Role-playing isn’t just a fun thing for your child to do. It’s actually a critical component of your child’s development.
For the most part, your kiddo can handle their role-playing on their own; after all, it’s what preschoolers are designed to do!
But what about the times when your child wants you to join in? What if you find role-play with your preschooler boring? Difficult? Tear-your-hair-out tedious?
Read on for tips on how to role-play with your preschooler.
Why Role-Play Is So Important for Preschoolers
But first. Why does your preschooler even need to role-play?
Role-play boosts your child’s creativity and imagination, helps them learn how to problem solve, enhances communication skills, and so much more.
Let’s pretend (See what we did there?) that your child is playing store. They’ll likely act out scenes they’ve witnessed firsthand (exchanging of money, for example), while also adding their own bits of creativity (They’re the billionth customer, and they get to have all the candy in the store!). But then they realize that if they eat all that candy, they’ll get cavities. How can they solve this problem? Well, they’ll share the candy with all their friends, of course! Or they’ll come up with a magic spell that protects their teeth!
It may look like silly fun, but that one scenario helped your child develop in several areas. Your child “tried on” an adult role and practiced real-life scenarios. They brought in imagination, cooperation, and problem solving.
How to Role-Play with Your Preschooler
So what happens when your preschooler invites YOU in to the fantasy world? How can you play, especially if you lost your imagination when you lost your last baby tooth?
Don’t fret. Don’t run away. This is something you can do. We promise. Read on for how.
Understand the Types of Role-Play
First, understand the common types of role-play.
Children tend to pretend in three different ways:
- Occupational: This is the type of play where your child pretends to be, or interact with, familiar occupations. Teachers, doctors, firefighters, astronauts, cashiers, etc. are some roles that children like to play. (This play encourages empathy as children “try on” different roles.)
- Fantasy: Think superhero, fairy princess, giant trolls, unicorns, and more. This is the big imaginary world where everything is possible. Children focus on “good” and “bad,” often trying bravery on for size.
- Real-life: What happens in your child’s life? Do they go to amusement parks? Help you cook? Do they play soccer? Go to museums? In real-life play, your child will enact these real-life scenarios.
These types of role-play for preschoolers are flexible. A troll can easily stop at the store on her way home from work, and a firefighter can suddenly need to save the world from invading aliens. Children don’t live within bounds when they play pretend.
Now, why is it important for you to understand these types of play?
Well, if you struggle to play pretend, you can focus on one of these types that feels most comfortable for you. For many adults, real-life or occupational play will come more naturally. You might find it less daunting to be a cashier or doctor than to be a princess hunting dragons.
Go with what you feel comfortable with.
Follow Your Child’s Lead
Playing pretend with a preschooler feels overwhelming to lots of adults, because we think we have to come up with the scenarios. After all, that’s what two children will do when they play together: one pretends one thing and another adds to it, and back and forth.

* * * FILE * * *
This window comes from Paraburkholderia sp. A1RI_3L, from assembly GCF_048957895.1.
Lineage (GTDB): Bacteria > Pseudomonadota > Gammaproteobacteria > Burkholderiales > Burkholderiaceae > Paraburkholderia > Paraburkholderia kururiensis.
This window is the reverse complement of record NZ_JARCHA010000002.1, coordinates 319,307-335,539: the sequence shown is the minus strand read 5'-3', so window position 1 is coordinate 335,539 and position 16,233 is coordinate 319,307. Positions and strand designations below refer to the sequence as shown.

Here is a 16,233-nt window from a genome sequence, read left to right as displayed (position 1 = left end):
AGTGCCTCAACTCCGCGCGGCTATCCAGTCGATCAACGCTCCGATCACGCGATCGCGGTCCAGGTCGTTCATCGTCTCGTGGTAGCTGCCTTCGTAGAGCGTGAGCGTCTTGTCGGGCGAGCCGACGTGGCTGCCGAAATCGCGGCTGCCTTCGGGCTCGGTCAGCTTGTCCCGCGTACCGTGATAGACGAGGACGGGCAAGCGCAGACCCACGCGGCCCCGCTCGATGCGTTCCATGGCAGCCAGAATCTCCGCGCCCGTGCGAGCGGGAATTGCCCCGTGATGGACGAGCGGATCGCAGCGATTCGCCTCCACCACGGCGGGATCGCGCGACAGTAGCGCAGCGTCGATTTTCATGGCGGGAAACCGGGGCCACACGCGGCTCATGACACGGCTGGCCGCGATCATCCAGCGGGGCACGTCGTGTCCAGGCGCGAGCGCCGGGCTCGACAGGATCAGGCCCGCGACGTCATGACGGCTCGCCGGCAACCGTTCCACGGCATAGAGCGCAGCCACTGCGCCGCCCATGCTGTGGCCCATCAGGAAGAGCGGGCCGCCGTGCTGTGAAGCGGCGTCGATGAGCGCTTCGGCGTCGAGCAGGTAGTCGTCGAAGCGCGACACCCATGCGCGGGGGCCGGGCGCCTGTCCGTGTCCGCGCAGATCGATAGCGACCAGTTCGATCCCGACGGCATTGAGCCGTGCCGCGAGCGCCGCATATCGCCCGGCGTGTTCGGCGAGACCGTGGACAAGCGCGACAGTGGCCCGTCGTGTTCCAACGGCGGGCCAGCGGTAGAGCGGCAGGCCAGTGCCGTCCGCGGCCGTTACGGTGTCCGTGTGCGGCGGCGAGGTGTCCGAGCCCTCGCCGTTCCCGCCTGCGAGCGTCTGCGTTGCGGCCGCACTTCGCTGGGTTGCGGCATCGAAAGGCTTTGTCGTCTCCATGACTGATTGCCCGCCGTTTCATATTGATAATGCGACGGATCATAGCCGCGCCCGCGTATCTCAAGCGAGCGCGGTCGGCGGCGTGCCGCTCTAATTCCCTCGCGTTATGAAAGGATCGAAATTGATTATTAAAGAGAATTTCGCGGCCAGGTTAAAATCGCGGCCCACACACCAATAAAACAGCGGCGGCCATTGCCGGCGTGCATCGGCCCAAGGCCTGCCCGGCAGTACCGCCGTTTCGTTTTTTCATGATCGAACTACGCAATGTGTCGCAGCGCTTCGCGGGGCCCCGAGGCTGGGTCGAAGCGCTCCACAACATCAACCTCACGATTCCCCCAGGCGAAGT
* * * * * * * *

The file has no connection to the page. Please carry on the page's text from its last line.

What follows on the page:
But you don’t have to have that pressure!
Play therapy techniques make playing simple, while focusing on strengthening your bond with your child.
- When you get down to play with your child, simply follow their lead. If they tell you they are going to drive their cars on a ramp, say, “I’ll drive my cars on a ramp too.” Your child will let you know if that’s what they want you to do or not.
- If you don’t know what to do, ask your child! “What should I do?” They’ll tell you!
- Describe what your child is doing. “I see your toy horse is galloping on the play kitchen.” Your child will let you know if that’s right or not. They might say, “The horse is running away to the mountain! Hurry! Your horse needs to come too!”
- Sit, watch, and reflect: Sometimes, you don’t need to join in. You can simply watch. When your child tells you they made a vegetable stew, reflect back. “I see you made a delicious vegetable stew!” They may invite you in, or they may be fine with you observing.
When you follow your child’s lead, you don’t have to think of imaginative scenarios. You simply follow along. The pressure is off of you, and the focus is on your child.
This gives your child freedom and connection.
When playing with your child, remember that it’s their world. If your child picks up a toy horse and calls it a dinosaur, don’t correct them. Just go with it. “Yes, that’s a ferocious dinosaur!” Your child might continue calling it a dinosaur, or may switch back to seeing it as a horse. It doesn’t matter. What matters is that your child is in charge of their own imagination.
Don’t tell them they’re playing with a toy wrong. They may put a phone to their foot instead of their ear. Don’t tell them that’s not how to use a phone. Just go with it!
This is your child’s special time. This is their world where they’re in charge. Don’t micromanage or take away their freedom in this special place.
Simply observe and follow.
Remember: your child is developing skills as they “try on” different roles, situations, and solutions. They simply can’t play wrong! And if you just follow their lead, neither can you!
At UDA Creative Arts Preschool in Draper, Utah, we incorporate play, creative movement, art, music, and dance into every single day. To learn more about how we promote physical development at preschool, contact us online or give us a call at (801) 523-5930.